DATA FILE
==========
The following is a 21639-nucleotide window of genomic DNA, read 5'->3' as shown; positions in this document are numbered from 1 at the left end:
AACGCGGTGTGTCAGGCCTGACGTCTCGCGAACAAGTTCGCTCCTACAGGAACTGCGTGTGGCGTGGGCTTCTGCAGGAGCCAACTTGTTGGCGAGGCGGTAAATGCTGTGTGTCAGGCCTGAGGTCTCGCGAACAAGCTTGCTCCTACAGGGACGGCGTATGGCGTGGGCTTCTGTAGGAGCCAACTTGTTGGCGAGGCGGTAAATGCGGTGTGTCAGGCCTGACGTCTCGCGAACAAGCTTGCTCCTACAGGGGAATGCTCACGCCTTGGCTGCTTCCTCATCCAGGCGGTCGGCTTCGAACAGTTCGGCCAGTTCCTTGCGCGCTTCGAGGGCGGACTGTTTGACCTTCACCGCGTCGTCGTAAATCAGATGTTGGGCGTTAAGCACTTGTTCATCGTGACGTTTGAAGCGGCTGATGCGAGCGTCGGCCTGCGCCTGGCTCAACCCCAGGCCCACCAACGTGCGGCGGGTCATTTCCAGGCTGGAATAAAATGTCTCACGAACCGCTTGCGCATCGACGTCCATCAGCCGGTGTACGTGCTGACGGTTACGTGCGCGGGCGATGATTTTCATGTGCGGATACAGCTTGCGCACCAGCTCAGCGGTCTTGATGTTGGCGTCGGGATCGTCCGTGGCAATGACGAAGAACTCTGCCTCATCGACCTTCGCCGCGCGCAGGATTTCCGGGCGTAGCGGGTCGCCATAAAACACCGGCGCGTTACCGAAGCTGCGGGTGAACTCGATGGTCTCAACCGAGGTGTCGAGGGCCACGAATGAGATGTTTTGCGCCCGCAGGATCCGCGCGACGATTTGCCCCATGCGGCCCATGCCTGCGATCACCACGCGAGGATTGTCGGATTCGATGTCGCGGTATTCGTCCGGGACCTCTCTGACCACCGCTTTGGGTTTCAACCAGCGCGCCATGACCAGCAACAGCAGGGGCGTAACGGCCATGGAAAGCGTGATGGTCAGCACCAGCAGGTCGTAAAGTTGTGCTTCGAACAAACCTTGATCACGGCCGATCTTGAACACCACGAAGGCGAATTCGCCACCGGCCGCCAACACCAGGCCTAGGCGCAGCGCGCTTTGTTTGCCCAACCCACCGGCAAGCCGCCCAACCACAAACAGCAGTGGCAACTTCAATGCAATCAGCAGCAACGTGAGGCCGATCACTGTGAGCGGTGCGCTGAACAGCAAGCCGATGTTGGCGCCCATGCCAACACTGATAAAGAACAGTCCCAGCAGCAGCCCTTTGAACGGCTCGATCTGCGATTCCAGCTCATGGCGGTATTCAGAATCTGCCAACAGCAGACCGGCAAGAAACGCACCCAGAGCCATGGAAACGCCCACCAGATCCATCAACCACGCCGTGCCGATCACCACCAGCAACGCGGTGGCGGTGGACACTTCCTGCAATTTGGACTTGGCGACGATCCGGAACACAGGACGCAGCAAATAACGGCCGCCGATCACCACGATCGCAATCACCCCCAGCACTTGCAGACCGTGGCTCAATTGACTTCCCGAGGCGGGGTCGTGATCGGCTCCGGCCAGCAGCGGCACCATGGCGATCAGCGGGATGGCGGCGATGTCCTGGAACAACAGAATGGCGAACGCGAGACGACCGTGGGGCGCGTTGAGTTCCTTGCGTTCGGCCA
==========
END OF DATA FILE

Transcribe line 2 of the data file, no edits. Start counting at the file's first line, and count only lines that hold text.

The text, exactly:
AACGCGGTGTGTCAGGCCTGACGTCTCGCGAACAAGTTCGCTCCTACAGGAACTGCGTGTGGCGTGGGCTTCTGCAGGAGCCAACTTGTTGGCGAGGCGGTAAATGCTGTGTGTCAGGCCTGAGGTCTCGCGAACAAGCTTGCTCCTACAGGGACGGCGTATGGCGTGGGCTTCTGTAGGAGCCAACTTGTTGGCGAGGCGGTAAATGCGGTGTGTCAGGCCTGACGTCTCGCGAACAAGCTTGCTCCTACAGGGGAATGCTCACGCCTTGGCTGCTTCCTCATCCAGGCGGTCGGCTTCGAACAGTTCGGCCAGTTCCTTGCGCGCTTCGAGGGCGGACTGTTTGACCTTCACCGCGTCGTCGTAAATCAGATGTTGGGCGTTAAGCACTTGTTCATCGTGACGTTTGAAGCGGCTGATGCGAGCGTCGGCCTGCGCCTGGCTCAACCCCAGGCCCACCAACGTGCGGCGGGTCATTTCCAGGCTGGAATAAAATGTCTCACGAACCGCTTGCGCATCGACGTCCATCAGCCGGTGTACGTGCTGACGGTTACGTGCGCGGGCGATGATTTTCATGTGCGGATACAGCTTGCGCACCAGCTCAGCGGTCTTGATGTTGGCGTCGGGATCGTCCGTGGCAATGACGAAGAACTCTGCCTCATCGACCTTCGCCGCGCGCAGGATTTCCGGGCGTAGCGGGTCGCCATAAAACACCGGCGCGTTACCGAAGCTGCGGGTGAACTCGATGGTCTCAACCGAGGTGTCGAGGGCCACGAATGAGATGTTTTGCGCCCGCAGGATCCGCGCGACGATTTGCCCCATGCGGCCCATGCCTGCGATCACCACGCGAGGATTGTCGGATTCGATGTCGCGGTATTCGTCCGGGACCTCTCTGACCACCGCTTTGGGTTTCAACCAGCGCGCCATGACCAGCAACAGCAGGGGCGTAACGGCCATGGAAAGCGTGATGGTCAGCACCAGCAGGTCGTAAAGTTGTGCTTCGAACAAACCTTGATCACGGCCGATCTTGAACACCACGAAGGCGAATTCGCCACCGGCCGCCAACACCAGGCCTAGGCGCAGCGCGCTTTGTTTGCCCAACCCACCGGCAAGCCGCCCAACCACAAACAGCAGTGGCAACTTCAATGCAATCAGCAGCAACGTGAGGCCGATCACTGTGAGCGGTGCGCTGAACAGCAAGCCGATGTTGGCGCCCATGCCAACACTGATAAAGAACAGTCCCAGCAGCAGCCCTTTGAACGGCTCGATCTGCGATTCCAGCTCATGGCGGTATTCAGAATCTGCCAACAGCAGACCGGCAAGAAACGCACCCAGAGCCATGGAAACGCCCACCAGATCCATCAACCACGCCGTGCCGATCACCACCAGCAACGCGGTGGCGGTGGACACTTCCTGCAATTTGGACTTGGCGACGATCCGGAACACAGGACGCAGCAAATAACGGCCGCCGATCACCACGATCGCAATCACCCCCAGCACTTGCAGACCGTGGCTCAATTGACTTCCCGAGGCGGGGTCGTGATCGGCTCCGGCCAGCAGCGGCACCATGGCGATCAGCGGGATGGCGGCGATGTCCTGGAACAACAGAATGGCGAACGCGAGACGACCGTGGGGCGCGTTGAGTTCCTTGCGTTCGGCCA